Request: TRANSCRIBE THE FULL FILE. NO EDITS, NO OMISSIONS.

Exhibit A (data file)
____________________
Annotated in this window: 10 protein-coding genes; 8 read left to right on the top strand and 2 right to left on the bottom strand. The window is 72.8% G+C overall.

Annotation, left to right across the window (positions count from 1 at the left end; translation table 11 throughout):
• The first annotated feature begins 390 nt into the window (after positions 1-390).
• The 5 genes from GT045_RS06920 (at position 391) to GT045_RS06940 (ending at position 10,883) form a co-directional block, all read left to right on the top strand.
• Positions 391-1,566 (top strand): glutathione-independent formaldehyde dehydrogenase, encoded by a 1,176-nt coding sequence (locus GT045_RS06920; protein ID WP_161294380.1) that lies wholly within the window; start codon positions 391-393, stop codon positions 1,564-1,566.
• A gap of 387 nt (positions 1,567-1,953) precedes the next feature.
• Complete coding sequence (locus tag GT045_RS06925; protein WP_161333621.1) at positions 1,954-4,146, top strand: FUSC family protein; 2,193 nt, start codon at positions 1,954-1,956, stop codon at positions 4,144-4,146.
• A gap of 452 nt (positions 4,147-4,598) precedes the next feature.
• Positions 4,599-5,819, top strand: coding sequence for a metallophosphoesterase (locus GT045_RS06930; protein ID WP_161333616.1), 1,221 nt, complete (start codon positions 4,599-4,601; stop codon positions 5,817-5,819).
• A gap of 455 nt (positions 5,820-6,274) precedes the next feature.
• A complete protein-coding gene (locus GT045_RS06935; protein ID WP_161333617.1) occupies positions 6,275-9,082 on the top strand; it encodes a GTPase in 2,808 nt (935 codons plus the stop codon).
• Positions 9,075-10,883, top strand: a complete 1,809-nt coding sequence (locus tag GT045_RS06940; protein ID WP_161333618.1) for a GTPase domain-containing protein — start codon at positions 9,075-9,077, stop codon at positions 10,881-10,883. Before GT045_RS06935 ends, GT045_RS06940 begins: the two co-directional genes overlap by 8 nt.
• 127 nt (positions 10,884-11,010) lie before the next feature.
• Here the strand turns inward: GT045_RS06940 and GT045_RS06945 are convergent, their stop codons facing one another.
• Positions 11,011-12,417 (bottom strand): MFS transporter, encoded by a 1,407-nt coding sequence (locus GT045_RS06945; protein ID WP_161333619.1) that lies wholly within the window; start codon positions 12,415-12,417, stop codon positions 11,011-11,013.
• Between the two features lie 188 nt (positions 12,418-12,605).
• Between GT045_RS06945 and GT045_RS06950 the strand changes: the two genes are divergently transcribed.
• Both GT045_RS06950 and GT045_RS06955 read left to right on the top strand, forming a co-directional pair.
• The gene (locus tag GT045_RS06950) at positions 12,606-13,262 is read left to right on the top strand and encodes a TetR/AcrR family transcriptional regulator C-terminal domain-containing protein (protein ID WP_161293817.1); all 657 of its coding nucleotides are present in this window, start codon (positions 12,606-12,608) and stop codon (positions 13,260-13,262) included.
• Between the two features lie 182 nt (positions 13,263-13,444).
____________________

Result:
Annotated in this window: 10 protein-coding genes; 8 read left to right on the top strand and 2 right to left on the bottom strand. The window is 72.8% G+C overall.

Annotation, left to right across the window (positions count from 1 at the left end; translation table 11 throughout):
• The first annotated feature begins 390 nt into the window (after positions 1-390).
• The 5 genes from GT045_RS06920 (at position 391) to GT045_RS06940 (ending at position 10,883) form a co-directional block, all read left to right on the top strand.
• Positions 391-1,566 (top strand): glutathione-independent formaldehyde dehydrogenase, encoded by a 1,176-nt coding sequence (locus GT045_RS06920; protein ID WP_161294380.1) that lies wholly within the window; start codon positions 391-393, stop codon positions 1,564-1,566.
• A gap of 387 nt (positions 1,567-1,953) precedes the next feature.
• Complete coding sequence (locus tag GT045_RS06925; protein WP_161333621.1) at positions 1,954-4,146, top strand: FUSC family protein; 2,193 nt, start codon at positions 1,954-1,956, stop codon at positions 4,144-4,146.
• A gap of 452 nt (positions 4,147-4,598) precedes the next feature.
• Positions 4,599-5,819, top strand: coding sequence for a metallophosphoesterase (locus GT045_RS06930; protein ID WP_161333616.1), 1,221 nt, complete (start codon positions 4,599-4,601; stop codon positions 5,817-5,819).
• A gap of 455 nt (positions 5,820-6,274) precedes the next feature.
• A complete protein-coding gene (locus GT045_RS06935; protein ID WP_161333617.1) occupies positions 6,275-9,082 on the top strand; it encodes a GTPase in 2,808 nt (935 codons plus the stop codon).
• Positions 9,075-10,883, top strand: a complete 1,809-nt coding sequence (locus tag GT045_RS06940; protein ID WP_161333618.1) for a GTPase domain-containing protein — start codon at positions 9,075-9,077, stop codon at positions 10,881-10,883. Before GT045_RS06935 ends, GT045_RS06940 begins: the two co-directional genes overlap by 8 nt.
• 127 nt (positions 10,884-11,010) lie before the next feature.
• Here the strand turns inward: GT045_RS06940 and GT045_RS06945 are convergent, their stop codons facing one another.
• Positions 11,011-12,417 (bottom strand): MFS transporter, encoded by a 1,407-nt coding sequence (locus GT045_RS06945; protein ID WP_161333619.1) that lies wholly within the window; start codon positions 12,415-12,417, stop codon positions 11,011-11,013.
• Between the two features lie 188 nt (positions 12,418-12,605).
• Between GT045_RS06945 and GT045_RS06950 the strand changes: the two genes are divergently transcribed.
• Both GT045_RS06950 and GT045_RS06955 read left to right on the top strand, forming a co-directional pair.
• The gene (locus tag GT045_RS06950) at positions 12,606-13,262 is read left to right on the top strand and encodes a TetR/AcrR family transcriptional regulator C-terminal domain-containing protein (protein ID WP_161293817.1); all 657 of its coding nucleotides are present in this window, start codon (positions 12,606-12,608) and stop codon (positions 13,260-13,262) included.
• Between the two features lie 182 nt (positions 13,263-13,444).